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Making slogans, not sense

‘DON’T MESS With Texas” is officially the nation’s favorite slogan. In September, it won the third annual Advertising Week Walk of Fame contest, defeating popular corporate maxims like “Got Milk?” and “Just Do It.” There’s no evidence the Bush administration tampered with the voting, although in a climate of catchphrase-as-truth, it seems appropriate there are contests for such things and, moreover, that the president’s home state is the reigning champion.

In March 2003, Natalie Maines, the lead singer of the country-pop trio the Dixie Chicks, messed a bit too much with Texas when she expressed her disapproval of U.S. intervention in Iraq. At a London arena, she said she was “against this war” and then added: “We’re ashamed that the president of the United States is from Texas.” The comment elicited cheers from the British crowd, but, within days, the Chicks had become pariahs in the country music world.

Maines was tarred as a traitor. Spurred by the right-wing blog Free-Republic.com -- which posted every news story remotely pertaining to the controversy and invited no end of public bashing of the Chicks -- there was soon a nationwide radio boycott, a rash of CD burnings and at least one death threat to Maines. When Maines tried to explain she did support the troops and did consider herself patriotic, she was drowned out by the much simpler -- and conveniently hard to counter -- idea that the Chicks “didn’t support the troops.”

This is old news, but a documentary about the Dixie Chicks incident, “Shut Up and Sing,” opens nationally next week, and in light of the screamfest over remarks made Monday by John Kerry, the timing is uncanny. Although Maines and Kerry occupy very different cultural platforms, they both show how much trouble you can get into when you try to talk in public and say something more nuanced than “I support the troops.” For instance: “I support the troops, but I don’t support the war.”

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As we all know by now, Kerry said: “You know, education, if you make the most of it, you study hard, you do your homework and you make an effort to be smart, you can do well. If you don’t, you get stuck in Iraq.” As we also know by now, this was apparently a botched joke, and it pretty quickly became clear that he didn’t mean to attack the troops’ intelligence, only their commander in chief’s.

No matter how clear such realities are, the political buzz machine is all too happy to obfuscate things, mincing words into ad copy to suit various agendas.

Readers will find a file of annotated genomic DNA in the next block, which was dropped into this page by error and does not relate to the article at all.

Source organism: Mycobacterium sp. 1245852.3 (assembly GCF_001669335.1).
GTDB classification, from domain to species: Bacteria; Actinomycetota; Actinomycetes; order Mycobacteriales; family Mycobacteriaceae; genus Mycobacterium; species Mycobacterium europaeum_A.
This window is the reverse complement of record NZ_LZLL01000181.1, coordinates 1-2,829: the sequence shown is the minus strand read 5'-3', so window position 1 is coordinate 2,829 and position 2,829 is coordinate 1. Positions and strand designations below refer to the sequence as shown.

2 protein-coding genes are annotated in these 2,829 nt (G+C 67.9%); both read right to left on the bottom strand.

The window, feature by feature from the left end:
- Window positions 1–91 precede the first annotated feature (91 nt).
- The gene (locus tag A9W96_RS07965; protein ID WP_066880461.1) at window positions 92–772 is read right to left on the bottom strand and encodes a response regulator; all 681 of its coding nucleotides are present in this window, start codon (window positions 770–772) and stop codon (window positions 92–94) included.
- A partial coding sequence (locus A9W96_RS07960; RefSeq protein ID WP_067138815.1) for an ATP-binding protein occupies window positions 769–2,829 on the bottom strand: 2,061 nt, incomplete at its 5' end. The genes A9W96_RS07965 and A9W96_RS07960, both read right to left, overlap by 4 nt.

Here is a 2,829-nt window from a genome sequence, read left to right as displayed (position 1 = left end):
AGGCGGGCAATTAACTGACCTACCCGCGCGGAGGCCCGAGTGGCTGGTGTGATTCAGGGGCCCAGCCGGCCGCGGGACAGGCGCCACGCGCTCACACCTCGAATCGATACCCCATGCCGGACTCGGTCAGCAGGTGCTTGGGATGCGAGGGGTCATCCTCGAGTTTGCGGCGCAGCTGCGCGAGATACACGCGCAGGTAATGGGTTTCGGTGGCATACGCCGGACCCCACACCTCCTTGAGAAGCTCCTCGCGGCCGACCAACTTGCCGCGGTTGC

Former House Majority Leader Dick Armey explained the process during the Kerry flap even as he conceded that what Kerry said was just a slip-up. “It’s pretty standard-fare political discourse,” he told MSNBC’s Chris Matthews on Tuesday. “You misconstrue what somebody said. You isolate a statement, you lend your interpretation to it, and then you feign moral outrage.”

Armey added that “the Democrats have been doing it for years,” and, of course, he’s right. Sloganism-as-national idiom isn’t a partisan tick. Here’s Kanye West’s post-Katrina mantra, although he didn’t so much reinterpret a statement as an entire agenda: “George Bush hates black people.” It mushroomed into a rallying cry for black America. Catchy, yes. True? Come on.

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Left to his own devices, a reasonable person of any political stripe could chalk this stuff up to empty theatrics. The problem is, we’re not left to our own devices. Before we have time to assess the facts, the political machine beats us to the punch, and then the media take their own swings, repeating the minced ideas and the controversy to feed the beast that is the 24-hour news cycle.

Inevitably, what’s minced is what sticks: The Dixie Chicks are commies. Kerry thinks the troops are stupid. Bush, in New Orleans, is part of an anti-black conspiracy.

But this is standard fare in a world that speaks -- and, in turn, thinks -- in boiled-down axioms that have little to do with the ideas that spawned them. As it happens, “Don’t Mess With Texas” originated 20 years ago as an anti-littering campaign. In what might even be a surprise to many Texans, the words were not a hurrah for state-bred machismo but rather a tag line that appeared on trash cans.

Now, “Support the Troops” has wandered off-message as well. We hear it all the time, but what, exactly, does it mean? Are we really talking about the well-being of those who serve, or is the Bush administration forcing our hands into an approving pat on the back?

“I support the troops” ought to translate easily into “I support the troops, not necessarily the war.” But thanks to a downward spiral of misconstrual, oversimplification and downright laziness, we’re increasingly relying on language that more or less nullifies actual intent. All too often, we’re not speaking in sentences and thoughts, just barely meaningful bites. “Don’t Mess With Texas” may be the most popular slogan, but it’s got plenty of dopey competition nipping at its heels.

mdaum@latimescolumnists.com


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